23rd November 2017
Enemies to the left of him, enemies to the right, the Chancellor faced a tough second Budget when he stood up at the despatch box yesterday. After a terrible election campaign and a torrid few months since, the hope amongst many backbenchers was that this would be a Budget to re-galvanise a fractious Conservative party and provide a more optimistic narrative that the public can swing behind. The big question was how far the Chancellor would move to find more money for hospitals, tackle intergenerational unfairness and ensure the UK is ready for Brexit and beyond.
Would ‘box office Phil’ (a Westminster nickname filled with irony) deliver something daring? If he did, would that effectively be an endorsement of Labour’s economic policy from Ed Miliband onwards?
The context was tricky. Growth forecasts have been revised down, meaning less tax revenue down the line. Normally after an election a Chancellor can afford to take the unpopular decisions needed to raise money. But today’s politics and parliamentary arithmetic mean more savings from welfare were off the table, as were tax rises that would hit ‘ordinary working families’ – areas where the biggest money can usually be found.
In the event, the approach set out by Philip Hammond seems politically astute in the short term. Set to cost around £19bn over the next five years, with most of the spending occurring in 2019-20 (the year of Brexit), the Chancellor addressed the most pressing points of criticism: £3bn to prepare for all Brexit scenarios, including no deal, to comfort his pro-Brexit critics; major investment (and threats) to increase housebuilding; abolishing stamp duty for most first time buyers; a freeze on fuel and diesel duty as well as on booze; £1.5bn to head off concerns across all parties on Universal Credit; and significantly more money for the NHS (although less than demanded by Simon Stevens).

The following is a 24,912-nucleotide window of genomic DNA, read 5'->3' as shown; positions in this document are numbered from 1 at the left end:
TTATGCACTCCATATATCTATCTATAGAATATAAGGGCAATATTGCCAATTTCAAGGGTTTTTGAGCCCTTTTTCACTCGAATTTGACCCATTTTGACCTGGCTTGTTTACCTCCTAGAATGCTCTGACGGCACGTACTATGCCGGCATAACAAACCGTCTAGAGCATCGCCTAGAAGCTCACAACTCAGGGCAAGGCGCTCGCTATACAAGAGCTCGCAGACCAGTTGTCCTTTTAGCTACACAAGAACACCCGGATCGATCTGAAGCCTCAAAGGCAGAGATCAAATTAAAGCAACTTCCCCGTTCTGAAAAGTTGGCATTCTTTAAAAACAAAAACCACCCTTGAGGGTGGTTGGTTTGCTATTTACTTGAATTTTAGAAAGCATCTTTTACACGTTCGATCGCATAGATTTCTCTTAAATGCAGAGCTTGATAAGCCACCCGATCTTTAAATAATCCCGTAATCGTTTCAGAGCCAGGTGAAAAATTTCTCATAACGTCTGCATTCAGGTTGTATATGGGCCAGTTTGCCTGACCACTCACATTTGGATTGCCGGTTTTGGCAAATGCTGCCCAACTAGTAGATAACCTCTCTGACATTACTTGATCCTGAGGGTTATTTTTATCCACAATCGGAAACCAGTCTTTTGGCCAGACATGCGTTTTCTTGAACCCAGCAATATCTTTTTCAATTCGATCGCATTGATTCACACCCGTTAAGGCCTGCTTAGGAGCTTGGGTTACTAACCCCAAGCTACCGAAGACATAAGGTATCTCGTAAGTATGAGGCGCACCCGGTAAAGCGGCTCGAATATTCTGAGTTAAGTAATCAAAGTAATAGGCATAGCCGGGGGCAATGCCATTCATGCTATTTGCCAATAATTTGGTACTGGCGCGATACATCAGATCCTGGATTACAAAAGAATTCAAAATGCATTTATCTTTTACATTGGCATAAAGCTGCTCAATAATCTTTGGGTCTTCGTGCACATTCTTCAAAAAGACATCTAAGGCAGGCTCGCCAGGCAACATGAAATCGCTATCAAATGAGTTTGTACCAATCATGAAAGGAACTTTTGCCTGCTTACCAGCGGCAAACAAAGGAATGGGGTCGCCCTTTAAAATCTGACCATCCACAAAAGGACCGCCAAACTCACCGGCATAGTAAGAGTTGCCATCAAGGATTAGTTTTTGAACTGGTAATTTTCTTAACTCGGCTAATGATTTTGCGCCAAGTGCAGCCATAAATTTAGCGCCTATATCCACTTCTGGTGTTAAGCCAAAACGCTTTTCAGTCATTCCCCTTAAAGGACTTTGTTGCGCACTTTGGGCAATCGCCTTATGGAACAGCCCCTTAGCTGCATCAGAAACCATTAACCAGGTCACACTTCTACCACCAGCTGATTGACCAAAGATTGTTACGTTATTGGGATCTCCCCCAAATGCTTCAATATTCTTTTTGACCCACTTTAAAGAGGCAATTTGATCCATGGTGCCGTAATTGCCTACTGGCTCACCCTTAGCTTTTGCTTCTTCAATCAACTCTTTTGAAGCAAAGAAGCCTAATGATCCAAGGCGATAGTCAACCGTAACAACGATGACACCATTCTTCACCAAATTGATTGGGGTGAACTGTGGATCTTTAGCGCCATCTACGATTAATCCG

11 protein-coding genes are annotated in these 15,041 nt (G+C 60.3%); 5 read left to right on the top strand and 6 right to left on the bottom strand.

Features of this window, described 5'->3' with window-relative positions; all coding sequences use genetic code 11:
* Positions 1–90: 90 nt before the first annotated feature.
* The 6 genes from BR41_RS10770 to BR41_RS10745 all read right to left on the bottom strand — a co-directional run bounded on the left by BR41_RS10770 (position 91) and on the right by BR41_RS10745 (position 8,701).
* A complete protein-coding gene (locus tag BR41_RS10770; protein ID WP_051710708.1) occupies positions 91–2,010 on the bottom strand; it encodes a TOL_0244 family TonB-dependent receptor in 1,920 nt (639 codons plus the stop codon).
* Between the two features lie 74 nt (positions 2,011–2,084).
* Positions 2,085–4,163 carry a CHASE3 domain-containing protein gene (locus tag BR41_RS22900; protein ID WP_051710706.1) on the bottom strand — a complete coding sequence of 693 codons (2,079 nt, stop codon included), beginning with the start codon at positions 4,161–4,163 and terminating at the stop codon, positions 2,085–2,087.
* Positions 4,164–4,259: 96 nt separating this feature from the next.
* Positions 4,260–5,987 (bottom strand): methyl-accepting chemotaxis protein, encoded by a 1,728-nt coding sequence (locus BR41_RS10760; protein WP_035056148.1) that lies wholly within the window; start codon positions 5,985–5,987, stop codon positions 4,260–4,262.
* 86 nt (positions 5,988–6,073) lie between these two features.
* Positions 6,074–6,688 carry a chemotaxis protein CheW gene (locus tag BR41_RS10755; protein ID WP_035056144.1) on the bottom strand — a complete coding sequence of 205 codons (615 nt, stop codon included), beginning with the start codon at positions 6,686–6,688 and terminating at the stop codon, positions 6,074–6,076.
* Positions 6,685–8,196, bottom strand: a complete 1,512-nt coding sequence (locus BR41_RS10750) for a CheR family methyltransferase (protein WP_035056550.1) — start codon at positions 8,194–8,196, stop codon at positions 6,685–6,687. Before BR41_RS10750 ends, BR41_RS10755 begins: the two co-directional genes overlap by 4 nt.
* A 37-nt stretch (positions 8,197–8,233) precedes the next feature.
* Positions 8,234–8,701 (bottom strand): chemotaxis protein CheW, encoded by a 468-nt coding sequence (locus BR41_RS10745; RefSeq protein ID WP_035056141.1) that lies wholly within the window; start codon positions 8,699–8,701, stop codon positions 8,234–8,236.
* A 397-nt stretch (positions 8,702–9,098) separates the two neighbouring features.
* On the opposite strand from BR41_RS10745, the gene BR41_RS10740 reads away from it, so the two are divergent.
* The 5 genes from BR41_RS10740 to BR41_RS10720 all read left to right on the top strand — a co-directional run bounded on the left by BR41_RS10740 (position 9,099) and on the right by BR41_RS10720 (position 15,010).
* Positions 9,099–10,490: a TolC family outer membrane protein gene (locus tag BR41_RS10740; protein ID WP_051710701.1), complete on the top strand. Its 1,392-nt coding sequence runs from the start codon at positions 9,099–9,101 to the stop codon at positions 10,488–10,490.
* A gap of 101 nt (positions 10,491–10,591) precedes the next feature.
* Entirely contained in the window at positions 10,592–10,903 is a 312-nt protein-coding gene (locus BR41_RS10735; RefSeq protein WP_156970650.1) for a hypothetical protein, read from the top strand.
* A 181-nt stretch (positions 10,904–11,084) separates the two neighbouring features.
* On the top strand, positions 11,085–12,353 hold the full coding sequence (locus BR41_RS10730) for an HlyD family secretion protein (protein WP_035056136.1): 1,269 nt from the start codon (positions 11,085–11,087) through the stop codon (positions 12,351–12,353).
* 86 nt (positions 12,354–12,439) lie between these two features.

Combined with further measures to boost infrastructure and digital capabilities, improve the environment, as well walking away from reducing the VAT threshold that would have hit small businesses, the Chancellor has given Conservative backbenchers enough to support and not much to criticise. He may be relying on improved productivity to come to his rescue down the line, which could mean more pain delayed, but unless the detail in the Red Book comes back to bite him in the days to come he will consider the event a success.
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